59. A system according to claim 47, wherein each user-definable event comprises at least one of a sound effect, visual effect, tactile effect, olfactory effect, text effect, and multimedia display.
60. A method for producing user-definable events triggerable through geolocational data describing zones of influence, comprising:
maintaining one or more templates, each template specifying a generic layout for a cartridge expressed in a tag-delimited page description language;
defining at least one such cartridge with the templates comprising:
describing one or more zones of influence by geolocational data and forming a logically enclosed physical space; and
storing one or more user-definable events with each zone of influence, each user-definable event triggering an action when a location substantially correlates to the geolocational data describing at least one zone of influence;
specifying one or more timed events by a start time and a duration; and
storing one or more of the user-definable events with each timed event, each user-definable event triggering an action when an elapsed time substantially equals the duration of one such timed event; and
compiling each cartridge into an executable script.
61. A method according to claim 60, wherein the timed event comprises an independent condition comprising at least one of a global condition, zone condition, non-player condition, player condition, and object condition.
62. A method according to claim 60, further comprising:
specifying at least one user-definable event triggered upon at least one of an entry into or exit from one such zone of influence.
63. A method according to claim 60, further comprising:
specifying at least one user-definable event triggered by correlating a proximity relative to at least such the zone of influence to an independent condition.
64. A method according to claim 63, wherein the independent condition comprises at least one of one such zone of influence, player character, non-player character, and object.
65. A method according to claim 60, further comprising:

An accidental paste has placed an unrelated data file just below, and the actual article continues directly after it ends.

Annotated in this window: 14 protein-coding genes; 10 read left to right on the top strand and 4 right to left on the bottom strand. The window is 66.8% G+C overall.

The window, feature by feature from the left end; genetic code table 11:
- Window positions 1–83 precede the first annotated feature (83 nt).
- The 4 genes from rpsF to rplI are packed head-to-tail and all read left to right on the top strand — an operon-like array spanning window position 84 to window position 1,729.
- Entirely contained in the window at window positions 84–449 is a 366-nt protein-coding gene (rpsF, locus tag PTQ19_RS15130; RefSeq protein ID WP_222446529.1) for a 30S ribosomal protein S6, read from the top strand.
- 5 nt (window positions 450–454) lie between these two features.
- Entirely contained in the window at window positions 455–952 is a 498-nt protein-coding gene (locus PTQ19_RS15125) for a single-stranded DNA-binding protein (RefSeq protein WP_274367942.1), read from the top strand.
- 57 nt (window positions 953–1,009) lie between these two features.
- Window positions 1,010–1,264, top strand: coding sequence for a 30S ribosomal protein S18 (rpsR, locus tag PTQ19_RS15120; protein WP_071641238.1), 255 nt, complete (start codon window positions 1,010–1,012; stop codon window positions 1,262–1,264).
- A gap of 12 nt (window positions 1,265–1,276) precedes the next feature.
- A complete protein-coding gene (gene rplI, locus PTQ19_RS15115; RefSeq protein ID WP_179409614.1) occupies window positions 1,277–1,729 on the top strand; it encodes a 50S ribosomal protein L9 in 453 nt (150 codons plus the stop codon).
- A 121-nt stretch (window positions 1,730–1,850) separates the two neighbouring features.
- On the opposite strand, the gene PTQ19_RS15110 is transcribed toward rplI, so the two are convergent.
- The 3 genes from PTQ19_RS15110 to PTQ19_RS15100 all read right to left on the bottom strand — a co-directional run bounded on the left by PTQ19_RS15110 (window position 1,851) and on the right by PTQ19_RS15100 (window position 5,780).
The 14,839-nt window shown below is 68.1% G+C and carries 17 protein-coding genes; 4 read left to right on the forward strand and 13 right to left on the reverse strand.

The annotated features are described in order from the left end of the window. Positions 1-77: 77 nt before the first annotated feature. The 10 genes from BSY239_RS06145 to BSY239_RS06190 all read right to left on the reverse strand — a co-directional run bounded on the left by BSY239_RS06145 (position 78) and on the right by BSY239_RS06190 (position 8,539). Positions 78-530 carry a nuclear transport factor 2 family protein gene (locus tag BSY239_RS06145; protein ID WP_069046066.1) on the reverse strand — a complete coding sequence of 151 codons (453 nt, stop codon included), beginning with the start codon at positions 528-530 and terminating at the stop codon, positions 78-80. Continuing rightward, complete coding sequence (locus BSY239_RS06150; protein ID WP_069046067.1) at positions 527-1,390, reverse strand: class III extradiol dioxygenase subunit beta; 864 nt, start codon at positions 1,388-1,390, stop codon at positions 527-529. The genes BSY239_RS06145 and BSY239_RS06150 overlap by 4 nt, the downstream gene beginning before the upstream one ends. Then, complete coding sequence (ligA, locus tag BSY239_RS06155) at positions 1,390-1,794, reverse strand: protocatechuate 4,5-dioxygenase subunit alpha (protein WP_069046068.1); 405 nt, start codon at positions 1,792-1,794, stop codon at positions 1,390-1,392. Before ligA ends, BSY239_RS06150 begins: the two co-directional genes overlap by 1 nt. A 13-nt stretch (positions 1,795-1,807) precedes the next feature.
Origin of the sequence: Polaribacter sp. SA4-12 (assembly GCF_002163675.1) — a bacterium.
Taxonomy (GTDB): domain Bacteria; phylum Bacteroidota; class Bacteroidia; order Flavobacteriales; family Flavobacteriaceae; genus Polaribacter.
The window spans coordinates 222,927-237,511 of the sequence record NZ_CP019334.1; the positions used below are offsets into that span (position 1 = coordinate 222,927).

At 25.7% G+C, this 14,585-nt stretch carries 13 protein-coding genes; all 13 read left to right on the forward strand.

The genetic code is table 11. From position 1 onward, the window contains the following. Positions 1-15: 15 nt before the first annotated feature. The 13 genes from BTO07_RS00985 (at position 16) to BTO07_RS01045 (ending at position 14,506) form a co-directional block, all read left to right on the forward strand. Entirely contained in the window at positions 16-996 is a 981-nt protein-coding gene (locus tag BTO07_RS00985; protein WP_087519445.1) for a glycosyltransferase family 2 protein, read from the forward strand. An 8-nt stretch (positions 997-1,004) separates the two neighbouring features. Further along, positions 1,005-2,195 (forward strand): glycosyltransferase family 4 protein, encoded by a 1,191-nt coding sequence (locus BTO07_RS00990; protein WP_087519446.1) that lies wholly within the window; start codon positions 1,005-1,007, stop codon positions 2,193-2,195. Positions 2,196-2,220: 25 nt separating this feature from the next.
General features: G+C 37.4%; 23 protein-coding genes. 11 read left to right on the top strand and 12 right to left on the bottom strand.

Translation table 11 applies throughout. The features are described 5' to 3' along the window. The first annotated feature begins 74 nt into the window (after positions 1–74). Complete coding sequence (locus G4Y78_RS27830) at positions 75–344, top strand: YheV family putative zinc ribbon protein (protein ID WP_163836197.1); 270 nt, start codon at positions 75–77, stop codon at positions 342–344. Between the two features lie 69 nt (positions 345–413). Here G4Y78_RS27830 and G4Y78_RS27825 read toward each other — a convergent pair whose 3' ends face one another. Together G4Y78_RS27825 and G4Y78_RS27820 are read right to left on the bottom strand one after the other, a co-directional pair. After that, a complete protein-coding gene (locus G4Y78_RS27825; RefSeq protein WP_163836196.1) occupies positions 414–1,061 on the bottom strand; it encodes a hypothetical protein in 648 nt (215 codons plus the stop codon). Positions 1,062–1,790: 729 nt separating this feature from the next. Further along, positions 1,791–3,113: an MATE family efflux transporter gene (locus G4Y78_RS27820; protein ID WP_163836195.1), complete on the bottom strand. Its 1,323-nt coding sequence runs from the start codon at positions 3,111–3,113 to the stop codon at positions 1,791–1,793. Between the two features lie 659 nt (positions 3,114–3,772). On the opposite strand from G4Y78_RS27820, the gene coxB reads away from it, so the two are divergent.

further defining the at least one cartridge, comprising:
specifying one or more independent trigger conditions; and
storing one or more of the user-definable events with each independent trigger condition, each user-definable event triggering an action upon satisfaction of at least one independent trigger condition.
66. A method according to claim 65, further comprising:
specifying at least one user-initiated independent trigger condition.
67. A method according to claim 66, wherein the independent trigger condition comprises at least one of a global condition, zone condition, self condition, player condition, non-player condition, and object condition.
68. A method according to claim 65, further comprising:
specifying at least one of player independent trigger conditions and non-player independent trigger conditions.
69. A method according to claim 60, further comprising:
specifying each zone of influence as discrete, adjoining, overlapping, and nested relative to at least one other zone of influence.
70. A method according to claim 60, further comprising:
specifying the geolocational data as latitude and longitude values.
71. A method according to claim 60, wherein the tag-delimited page description language comprises at least one of HTML and XML.
72. A method according to claim 60, wherein each user-definable event comprises at least one of a sound effect, visual effect, tactile effect, olfactory effect, and multimedia display.
73. A computer-readable storage medium holding code for performing the method according to claim 60.
Description
FIELD OF THE INVENTION

The present invention relates in general to dynamic user-definable event generation and, in particular, to a system and method for executing user-definable events triggered through geolocational data describing zones of influence.

BACKGROUND OF THE INVENTION